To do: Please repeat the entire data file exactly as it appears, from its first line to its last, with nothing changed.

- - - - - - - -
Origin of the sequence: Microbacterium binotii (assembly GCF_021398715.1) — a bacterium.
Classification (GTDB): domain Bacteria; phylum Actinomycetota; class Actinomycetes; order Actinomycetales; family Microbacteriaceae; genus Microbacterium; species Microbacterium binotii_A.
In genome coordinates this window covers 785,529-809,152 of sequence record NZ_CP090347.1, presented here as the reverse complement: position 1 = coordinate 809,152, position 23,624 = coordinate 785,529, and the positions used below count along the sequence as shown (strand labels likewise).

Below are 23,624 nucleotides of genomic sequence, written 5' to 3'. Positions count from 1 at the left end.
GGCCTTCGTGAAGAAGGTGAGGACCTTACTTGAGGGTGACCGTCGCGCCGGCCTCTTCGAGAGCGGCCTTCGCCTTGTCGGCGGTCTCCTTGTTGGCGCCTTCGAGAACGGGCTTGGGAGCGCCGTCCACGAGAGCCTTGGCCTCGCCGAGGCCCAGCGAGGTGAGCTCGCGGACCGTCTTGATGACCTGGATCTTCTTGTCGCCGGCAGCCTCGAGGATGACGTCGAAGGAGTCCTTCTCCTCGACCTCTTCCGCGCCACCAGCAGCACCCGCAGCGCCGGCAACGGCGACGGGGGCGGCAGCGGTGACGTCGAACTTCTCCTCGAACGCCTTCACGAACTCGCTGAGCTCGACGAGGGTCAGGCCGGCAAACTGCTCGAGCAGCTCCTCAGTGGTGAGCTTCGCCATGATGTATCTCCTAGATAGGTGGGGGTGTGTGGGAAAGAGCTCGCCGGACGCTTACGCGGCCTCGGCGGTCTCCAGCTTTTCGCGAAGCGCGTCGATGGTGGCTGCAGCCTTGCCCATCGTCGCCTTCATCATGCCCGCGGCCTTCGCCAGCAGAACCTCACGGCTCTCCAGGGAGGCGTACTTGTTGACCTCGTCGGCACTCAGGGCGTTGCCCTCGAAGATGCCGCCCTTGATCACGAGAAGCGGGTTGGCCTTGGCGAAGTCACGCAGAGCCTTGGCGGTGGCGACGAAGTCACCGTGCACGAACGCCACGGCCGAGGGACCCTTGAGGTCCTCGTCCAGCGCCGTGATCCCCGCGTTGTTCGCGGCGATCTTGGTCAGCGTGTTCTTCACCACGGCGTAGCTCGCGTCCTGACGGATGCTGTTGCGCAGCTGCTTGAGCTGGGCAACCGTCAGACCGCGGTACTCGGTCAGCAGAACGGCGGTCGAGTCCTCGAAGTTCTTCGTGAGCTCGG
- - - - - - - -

Origin of the sequence: Microbacterium binotii (assembly GCF_021398715.1) — a bacterium.
Classification (GTDB): domain Bacteria; phylum Actinomycetota; class Actinomycetes; order Actinomycetales; family Microbacteriaceae; genus Microbacterium; species Microbacterium binotii_A.
In genome coordinates this window covers 785,529-809,152 of sequence record NZ_CP090347.1, presented here as the reverse complement: position 1 = coordinate 809,152, position 23,624 = coordinate 785,529, and the positions used below count along the sequence as shown (strand labels likewise).

Below are 23,624 nucleotides of genomic sequence, written 5' to 3'. Positions count from 1 at the left end.
GGCCTTCGTGAAGAAGGTGAGGACCTTACTTGAGGGTGACCGTCGCGCCGGCCTCTTCGAGAGCGGCCTTCGCCTTGTCGGCGGTCTCCTTGTTGGCGCCTTCGAGAACGGGCTTGGGAGCGCCGTCCACGAGAGCCTTGGCCTCGCCGAGGCCCAGCGAGGTGAGCTCGCGGACCGTCTTGATGACCTGGATCTTCTTGTCGCCGGCAGCCTCGAGGATGACGTCGAAGGAGTCCTTCTCCTCGACCTCTTCCGCGCCACCAGCAGCACCCGCAGCGCCGGCAACGGCGACGGGGGCGGCAGCGGTGACGTCGAACTTCTCCTCGAACGCCTTCACGAACTCGCTGAGCTCGACGAGGGTCAGGCCGGCAAACTGCTCGAGCAGCTCCTCAGTGGTGAGCTTCGCCATGATGTATCTCCTAGATAGGTGGGGGTGTGTGGGAAAGAGCTCGCCGGACGCTTACGCGGCCTCGGCGGTCTCCAGCTTTTCGCGAAGCGCGTCGATGGTGGCTGCAGCCTTGCCCATCGTCGCCTTCATCATGCCCGCGGCCTTCGCCAGCAGAACCTCACGGCTCTCCAGGGAGGCGTACTTGTTGACCTCGTCGGCACTCAGGGCGTTGCCCTCGAAGATGCCGCCCTTGATCACGAGAAGCGGGTTGGCCTTGGCGAAGTCACGCAGAGCCTTGGCGGTGGCGACGAAGTCACCGTGCACGAACGCCACGGCCGAGGGACCCTTGAGGTCCTCGTCCAGCGCCGTGATCCCCGCGTTGTTCGCGGCGATCTTGGTCAGCGTGTTCTTCACCACGGCGTAGCTCGCGTCCTGACGGATGCTGTTGCGCAGCTGCTTGAGCTGGGCAACCGTCAGACCGCGGTACTCGGTCAGCAGAACGGCGGTCGAGTCCTCGAAGTTCTTCGTGAGCTCGG